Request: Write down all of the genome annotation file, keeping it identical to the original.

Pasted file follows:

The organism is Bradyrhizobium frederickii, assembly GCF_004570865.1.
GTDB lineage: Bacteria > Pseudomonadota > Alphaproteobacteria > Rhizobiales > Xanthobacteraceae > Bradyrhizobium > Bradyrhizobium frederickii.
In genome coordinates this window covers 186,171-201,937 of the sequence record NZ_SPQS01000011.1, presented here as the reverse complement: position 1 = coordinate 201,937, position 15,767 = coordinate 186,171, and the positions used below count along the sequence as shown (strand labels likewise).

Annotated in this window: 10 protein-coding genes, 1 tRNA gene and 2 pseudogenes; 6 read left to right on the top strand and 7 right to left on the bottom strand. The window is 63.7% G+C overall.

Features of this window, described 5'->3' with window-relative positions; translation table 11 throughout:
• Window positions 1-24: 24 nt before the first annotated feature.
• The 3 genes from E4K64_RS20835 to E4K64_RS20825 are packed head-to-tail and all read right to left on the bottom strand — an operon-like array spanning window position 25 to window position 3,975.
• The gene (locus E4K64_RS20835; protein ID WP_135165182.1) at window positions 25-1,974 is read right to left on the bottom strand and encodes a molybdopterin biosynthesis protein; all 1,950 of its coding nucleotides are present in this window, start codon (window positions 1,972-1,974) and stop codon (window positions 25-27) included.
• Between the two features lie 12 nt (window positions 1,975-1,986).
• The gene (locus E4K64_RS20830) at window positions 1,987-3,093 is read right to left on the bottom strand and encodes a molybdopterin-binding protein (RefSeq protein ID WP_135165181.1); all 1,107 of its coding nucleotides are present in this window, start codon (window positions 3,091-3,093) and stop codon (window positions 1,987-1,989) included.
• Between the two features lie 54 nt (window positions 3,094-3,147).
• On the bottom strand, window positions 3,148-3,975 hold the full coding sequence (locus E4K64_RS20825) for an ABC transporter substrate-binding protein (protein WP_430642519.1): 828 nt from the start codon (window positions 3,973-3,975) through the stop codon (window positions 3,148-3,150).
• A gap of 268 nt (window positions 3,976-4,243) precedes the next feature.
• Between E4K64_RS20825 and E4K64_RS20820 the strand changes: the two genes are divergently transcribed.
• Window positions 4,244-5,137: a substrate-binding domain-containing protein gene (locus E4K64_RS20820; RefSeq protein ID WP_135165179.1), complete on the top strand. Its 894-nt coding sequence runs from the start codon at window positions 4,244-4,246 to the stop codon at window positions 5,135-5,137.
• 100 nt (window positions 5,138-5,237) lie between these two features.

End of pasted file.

The organism is Bradyrhizobium frederickii, assembly GCF_004570865.1.
GTDB lineage: Bacteria > Pseudomonadota > Alphaproteobacteria > Rhizobiales > Xanthobacteraceae > Bradyrhizobium > Bradyrhizobium frederickii.
In genome coordinates this window covers 186,171-201,937 of the sequence record NZ_SPQS01000011.1, presented here as the reverse complement: position 1 = coordinate 201,937, position 15,767 = coordinate 186,171, and the positions used below count along the sequence as shown (strand labels likewise).

Annotated in this window: 10 protein-coding genes, 1 tRNA gene and 2 pseudogenes; 6 read left to right on the top strand and 7 right to left on the bottom strand. The window is 63.7% G+C overall.

Features of this window, described 5'->3' with window-relative positions; translation table 11 throughout:
• Window positions 1-24: 24 nt before the first annotated feature.
• The 3 genes from E4K64_RS20835 to E4K64_RS20825 are packed head-to-tail and all read right to left on the bottom strand — an operon-like array spanning window position 25 to window position 3,975.
• The gene (locus E4K64_RS20835; protein ID WP_135165182.1) at window positions 25-1,974 is read right to left on the bottom strand and encodes a molybdopterin biosynthesis protein; all 1,950 of its coding nucleotides are present in this window, start codon (window positions 1,972-1,974) and stop codon (window positions 25-27) included.
• Between the two features lie 12 nt (window positions 1,975-1,986).
• The gene (locus E4K64_RS20830) at window positions 1,987-3,093 is read right to left on the bottom strand and encodes a molybdopterin-binding protein (RefSeq protein ID WP_135165181.1); all 1,107 of its coding nucleotides are present in this window, start codon (window positions 3,091-3,093) and stop codon (window positions 1,987-1,989) included.
• Between the two features lie 54 nt (window positions 3,094-3,147).
• On the bottom strand, window positions 3,148-3,975 hold the full coding sequence (locus E4K64_RS20825) for an ABC transporter substrate-binding protein (protein WP_430642519.1): 828 nt from the start codon (window positions 3,973-3,975) through the stop codon (window positions 3,148-3,150).
• A gap of 268 nt (window positions 3,976-4,243) precedes the next feature.
• Between E4K64_RS20825 and E4K64_RS20820 the strand changes: the two genes are divergently transcribed.
• Window positions 4,244-5,137: a substrate-binding domain-containing protein gene (locus E4K64_RS20820; RefSeq protein ID WP_135165179.1), complete on the top strand. Its 894-nt coding sequence runs from the start codon at window positions 4,244-4,246 to the stop codon at window positions 5,135-5,137.
• 100 nt (window positions 5,138-5,237) lie between these two features.